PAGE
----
As with any other culture, there exists a set of shared experiences, attitudes and cultural norms that serve to identify and bring together members of the Deaf community while simultaneously excluding outsiders from entering the core group.
Each group has culturally devised behaviors, beliefs and values that serve as markers for who does or does not embrace the general worldview of the group.
When comparing the community of Deaf people with these groups, the commonalities are consistent between them all.
They, and the culturally Deaf, define themselves by what they are instead of what they are not.
They consider what they are to be a positive trait, because it is tightly connected to their culture.
For much of history deaf people were expected to adapt to hearing culture as best they were able or to be hidden or invisible.
Recently, especially in the United States, the existence of a Deaf culture has been increasingly recognized.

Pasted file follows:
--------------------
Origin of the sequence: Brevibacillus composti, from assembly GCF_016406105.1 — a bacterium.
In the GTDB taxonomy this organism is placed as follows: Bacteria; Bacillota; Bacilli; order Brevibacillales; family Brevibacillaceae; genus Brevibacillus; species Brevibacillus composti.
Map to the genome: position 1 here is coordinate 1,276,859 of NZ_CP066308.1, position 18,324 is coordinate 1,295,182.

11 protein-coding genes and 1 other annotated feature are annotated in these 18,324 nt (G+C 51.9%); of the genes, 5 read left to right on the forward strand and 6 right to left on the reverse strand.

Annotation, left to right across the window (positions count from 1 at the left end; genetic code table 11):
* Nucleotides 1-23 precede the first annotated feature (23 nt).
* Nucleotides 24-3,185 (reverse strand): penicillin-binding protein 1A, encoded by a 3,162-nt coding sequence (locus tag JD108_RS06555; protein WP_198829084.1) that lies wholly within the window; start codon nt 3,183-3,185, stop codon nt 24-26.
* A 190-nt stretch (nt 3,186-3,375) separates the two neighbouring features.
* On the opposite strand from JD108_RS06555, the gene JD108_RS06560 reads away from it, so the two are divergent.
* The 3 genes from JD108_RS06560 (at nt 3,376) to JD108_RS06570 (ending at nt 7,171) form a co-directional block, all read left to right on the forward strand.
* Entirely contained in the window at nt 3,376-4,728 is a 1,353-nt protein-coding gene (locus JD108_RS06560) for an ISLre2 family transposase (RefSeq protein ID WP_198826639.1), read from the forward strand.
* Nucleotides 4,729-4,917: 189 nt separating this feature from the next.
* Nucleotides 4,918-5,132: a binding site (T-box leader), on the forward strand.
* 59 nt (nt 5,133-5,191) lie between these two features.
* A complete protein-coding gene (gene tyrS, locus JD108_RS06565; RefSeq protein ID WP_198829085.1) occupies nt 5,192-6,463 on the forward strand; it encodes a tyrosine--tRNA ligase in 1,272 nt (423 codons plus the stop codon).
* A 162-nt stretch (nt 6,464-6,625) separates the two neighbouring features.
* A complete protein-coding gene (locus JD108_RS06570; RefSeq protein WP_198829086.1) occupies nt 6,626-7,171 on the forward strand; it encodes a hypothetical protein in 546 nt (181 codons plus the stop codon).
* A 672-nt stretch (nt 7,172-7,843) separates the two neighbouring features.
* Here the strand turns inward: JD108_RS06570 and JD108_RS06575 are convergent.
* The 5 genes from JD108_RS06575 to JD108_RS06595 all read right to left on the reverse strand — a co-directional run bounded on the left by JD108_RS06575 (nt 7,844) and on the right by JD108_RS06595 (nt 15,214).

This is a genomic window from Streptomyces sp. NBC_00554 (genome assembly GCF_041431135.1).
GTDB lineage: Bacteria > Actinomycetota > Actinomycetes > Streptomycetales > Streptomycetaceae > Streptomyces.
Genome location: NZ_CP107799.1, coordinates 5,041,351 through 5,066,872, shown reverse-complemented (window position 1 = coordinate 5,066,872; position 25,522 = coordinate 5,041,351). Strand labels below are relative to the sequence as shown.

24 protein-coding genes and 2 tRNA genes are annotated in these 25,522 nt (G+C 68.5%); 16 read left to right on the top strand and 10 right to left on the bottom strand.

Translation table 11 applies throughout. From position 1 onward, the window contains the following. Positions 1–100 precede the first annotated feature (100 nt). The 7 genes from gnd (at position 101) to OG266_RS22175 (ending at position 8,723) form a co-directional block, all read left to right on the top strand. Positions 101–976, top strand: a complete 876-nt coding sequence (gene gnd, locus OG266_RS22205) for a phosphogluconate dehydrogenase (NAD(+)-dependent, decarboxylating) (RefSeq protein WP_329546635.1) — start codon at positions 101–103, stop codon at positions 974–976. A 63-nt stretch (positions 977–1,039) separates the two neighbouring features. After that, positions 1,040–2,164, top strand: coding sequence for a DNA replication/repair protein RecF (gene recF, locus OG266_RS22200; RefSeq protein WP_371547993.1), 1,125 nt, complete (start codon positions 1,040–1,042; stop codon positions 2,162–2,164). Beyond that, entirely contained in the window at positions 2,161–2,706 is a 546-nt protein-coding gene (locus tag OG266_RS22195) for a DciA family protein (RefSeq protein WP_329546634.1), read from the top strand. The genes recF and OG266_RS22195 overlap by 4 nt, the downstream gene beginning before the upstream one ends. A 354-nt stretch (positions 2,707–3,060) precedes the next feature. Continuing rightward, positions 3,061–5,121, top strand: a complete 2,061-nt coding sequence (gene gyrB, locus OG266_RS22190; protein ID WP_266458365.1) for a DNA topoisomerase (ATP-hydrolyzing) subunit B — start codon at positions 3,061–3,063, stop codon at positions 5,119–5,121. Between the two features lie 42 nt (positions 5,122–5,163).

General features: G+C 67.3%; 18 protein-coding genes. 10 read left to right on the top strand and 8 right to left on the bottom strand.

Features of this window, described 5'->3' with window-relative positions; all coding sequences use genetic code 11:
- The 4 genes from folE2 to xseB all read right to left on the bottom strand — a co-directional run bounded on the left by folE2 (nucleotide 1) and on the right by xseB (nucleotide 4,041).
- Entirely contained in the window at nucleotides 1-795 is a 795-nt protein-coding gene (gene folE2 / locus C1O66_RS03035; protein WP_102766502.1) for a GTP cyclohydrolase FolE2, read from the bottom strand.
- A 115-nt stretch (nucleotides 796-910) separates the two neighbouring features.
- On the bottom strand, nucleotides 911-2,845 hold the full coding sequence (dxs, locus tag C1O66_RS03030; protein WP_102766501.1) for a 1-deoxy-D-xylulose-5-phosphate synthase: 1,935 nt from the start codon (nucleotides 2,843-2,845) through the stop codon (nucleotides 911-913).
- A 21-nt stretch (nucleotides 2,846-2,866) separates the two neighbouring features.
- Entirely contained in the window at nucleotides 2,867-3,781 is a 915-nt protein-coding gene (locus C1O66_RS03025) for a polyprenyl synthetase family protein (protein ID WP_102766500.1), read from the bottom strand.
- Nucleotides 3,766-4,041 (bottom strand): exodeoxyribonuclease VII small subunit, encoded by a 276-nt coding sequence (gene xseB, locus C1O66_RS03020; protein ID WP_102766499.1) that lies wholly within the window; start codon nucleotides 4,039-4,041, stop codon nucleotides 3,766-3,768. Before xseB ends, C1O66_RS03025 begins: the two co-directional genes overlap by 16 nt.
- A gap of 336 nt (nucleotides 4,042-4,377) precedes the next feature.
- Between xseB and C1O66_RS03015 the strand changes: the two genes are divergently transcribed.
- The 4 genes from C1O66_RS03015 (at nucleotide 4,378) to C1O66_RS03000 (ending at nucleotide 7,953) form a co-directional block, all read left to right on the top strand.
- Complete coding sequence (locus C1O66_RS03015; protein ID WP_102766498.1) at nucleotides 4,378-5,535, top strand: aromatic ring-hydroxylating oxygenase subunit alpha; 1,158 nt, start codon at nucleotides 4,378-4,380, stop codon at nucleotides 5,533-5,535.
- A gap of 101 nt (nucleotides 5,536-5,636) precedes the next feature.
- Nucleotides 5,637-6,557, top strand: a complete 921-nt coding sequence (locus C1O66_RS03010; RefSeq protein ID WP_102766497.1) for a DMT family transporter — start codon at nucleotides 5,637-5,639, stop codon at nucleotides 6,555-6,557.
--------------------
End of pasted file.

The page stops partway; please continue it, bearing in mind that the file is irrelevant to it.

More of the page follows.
People without hearing loss can and do participate in the Deaf community.
For example, hearing children of deaf adults (commonly called "CODAs") can experience full acceptance within the Deaf-World, a term some deaf Americans use to describe their social network.
Those who view deafness as a disability -- known as a pathological perspective of deafness -- can be met with hostility by individuals in the Deaf community.
Such hostility may represent a reaction to the suspicion and hostility that many deaf people encounter during their lives.
Furthermore, Deaf parents know firsthand that Deaf people are able to live productive, fulfilling, and rewarding lives.